The greatest freedom we have is to choose the good. I know, it’s not very sexy as far as freedoms go. But there you have it.
The fruit of the Spirit is love, joy, peace, patience, kindness, generosity, faithfulness, gentleness, and self-control, Paul writes to the Galatians (5:22). For years, anytime I read or heard that passage I stopped after joy and peace. What else could I want? Perhaps it’s a matter of getting a little older, or having prayed a little longer, or of having healed a little more. Now I long most for self-control.
I don’t mean that I didn’t want self-control when I was younger. I certainly did. When I was a teenager, I would have loved to have control over the rapid shift of my emotions. In my twenties I strove to craft a successful, beautiful, “perfect” life for myself and often felt that the ability to control my desires, feelings, and human impulses would have made that process infinitely easier. But I don’t think an iron self-will is what Paul has in mind.
For the last few years, I’ve felt myself drawn to a quieter, simpler, more traditional Christian spirituality. I use the word sin more than I would ever have imagined a decade ago. I pray with true feeling the prayer of the Centurian: O Lord, I am not worthy that you should come under the roof of my house, but only speak your Word in me, and my soul shall be healed. I welcome compunction when it comes–that wound that heals. I understand why the saints and sages encourage us to focus only on our own sins and not those of our brothers and sisters.
I recognize that this sort of spirituality has been harmful to many people. So many have been forced into a spirituality of humiliation. This process is a violent one, so different from the Spirit’s gentle leading in the ways that bring peace to our souls. What we might call doctrine or dogma, some sort of official pronouncement of the The Truth, is grounded first in prayerful experience of God and God’s work in a person’s life. These truths can only be understood when the Spirit reveals them to us in prayer. They can’t be foisted on us by an institution that requires our intellectual assent.
So it has been with my understanding of sin, contrition, and forgiveness. My life and my prayer have thrown me up against the wall enough times that I am finally starting to understand that I have no real power in myself to help myself. I don’t mean I can’t consent to God’s work in my life. I can, and often I do. But I also have a deep-seated resistance to grace, a strong desire to have things my own way, and a collection of very comfortable methods of self-sabotage. No amount of effort on my part has yet unseated these challenges.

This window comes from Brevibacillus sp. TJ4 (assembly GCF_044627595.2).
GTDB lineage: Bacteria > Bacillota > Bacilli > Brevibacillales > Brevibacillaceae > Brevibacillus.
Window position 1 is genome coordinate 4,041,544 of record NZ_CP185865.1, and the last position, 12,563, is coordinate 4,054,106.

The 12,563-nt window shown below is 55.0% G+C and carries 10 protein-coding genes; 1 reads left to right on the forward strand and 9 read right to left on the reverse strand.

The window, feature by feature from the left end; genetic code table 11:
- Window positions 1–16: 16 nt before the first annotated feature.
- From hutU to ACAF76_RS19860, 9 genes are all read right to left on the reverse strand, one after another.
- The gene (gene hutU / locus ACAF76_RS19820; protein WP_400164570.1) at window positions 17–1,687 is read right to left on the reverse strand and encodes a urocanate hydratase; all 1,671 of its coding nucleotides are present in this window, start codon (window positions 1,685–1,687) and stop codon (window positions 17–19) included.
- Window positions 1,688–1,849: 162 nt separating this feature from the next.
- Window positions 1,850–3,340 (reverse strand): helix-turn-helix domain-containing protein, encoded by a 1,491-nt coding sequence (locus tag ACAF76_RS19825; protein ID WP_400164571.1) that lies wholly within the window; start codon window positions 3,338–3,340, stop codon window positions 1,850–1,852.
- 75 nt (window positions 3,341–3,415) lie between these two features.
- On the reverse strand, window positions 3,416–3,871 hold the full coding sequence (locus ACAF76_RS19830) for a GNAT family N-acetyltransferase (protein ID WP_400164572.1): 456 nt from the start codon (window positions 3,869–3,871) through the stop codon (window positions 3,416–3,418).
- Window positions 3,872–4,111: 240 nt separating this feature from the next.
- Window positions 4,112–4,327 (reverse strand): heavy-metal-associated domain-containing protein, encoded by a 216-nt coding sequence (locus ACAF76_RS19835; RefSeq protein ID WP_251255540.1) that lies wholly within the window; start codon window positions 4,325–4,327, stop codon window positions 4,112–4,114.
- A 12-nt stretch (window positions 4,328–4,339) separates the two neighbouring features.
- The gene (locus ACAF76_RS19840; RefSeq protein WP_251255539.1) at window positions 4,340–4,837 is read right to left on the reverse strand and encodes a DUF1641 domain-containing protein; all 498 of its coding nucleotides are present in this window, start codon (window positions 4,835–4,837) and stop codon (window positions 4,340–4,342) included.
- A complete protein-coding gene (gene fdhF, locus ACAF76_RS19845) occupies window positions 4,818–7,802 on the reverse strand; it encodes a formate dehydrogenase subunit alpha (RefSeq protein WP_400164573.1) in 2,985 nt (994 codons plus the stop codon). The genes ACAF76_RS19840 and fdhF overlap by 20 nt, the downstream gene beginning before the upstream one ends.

I have, though, begun to notice that a space often opens between impulse and action. With patience and attention, I’m learning to notice that space. Someone says something that stings my pride, and I want immediately to build a resentment. I used to do so and enjoy it. Today, I can sometimes pause and notice that I actually do have a choice–I can focus on the affront, or I can walk the untrod way that leads I know not where.
Life is much easier when I choose the good way, the new way. That’s real freedom. It isn’t flashy. Despite my having written however many words about it, it doesn’t allow for much examination. Because the way of freedom is the way of less–less resentment, less compulsion, less self-fixation. And of course, that’s the whole point of the spiritual life–that there be less of us so that the life of Christ within us has more room.
Sometimes this less feels like a diminishment of the self. My whole life I wanted to shine like the stars in the sky. I wanted to be adored. When I live into this way of less, I also have to live into the real fear–sometimes as strong as terror–and grief of what it means for me to let go the urge to adulation. Do I even exist if I’m not being praised? I know that that isn’t everyone’s struggle. But it is mine.
The only thing that gives me courage to face into that fear is the small taste of freedom I have had when I do choose this way of less. I feel lighter, which tells me the urge to adulation is really a rope tied tight round my neck. There is so much air to breathe, if I let God gently unwind the cord.
I know where self-will gets me. I know where my way leads. And frankly, I’m just tired of it. I want the life that really is life, and I haven’t found it by blowing myself up like a parade float. Today I’d rather have the gift of self-control, which is the freedom to choose God rather than myself, over a mystical vision or a paroxysm of rapture. Because, as Theresa of Avila reminds us, God alone is sufficient.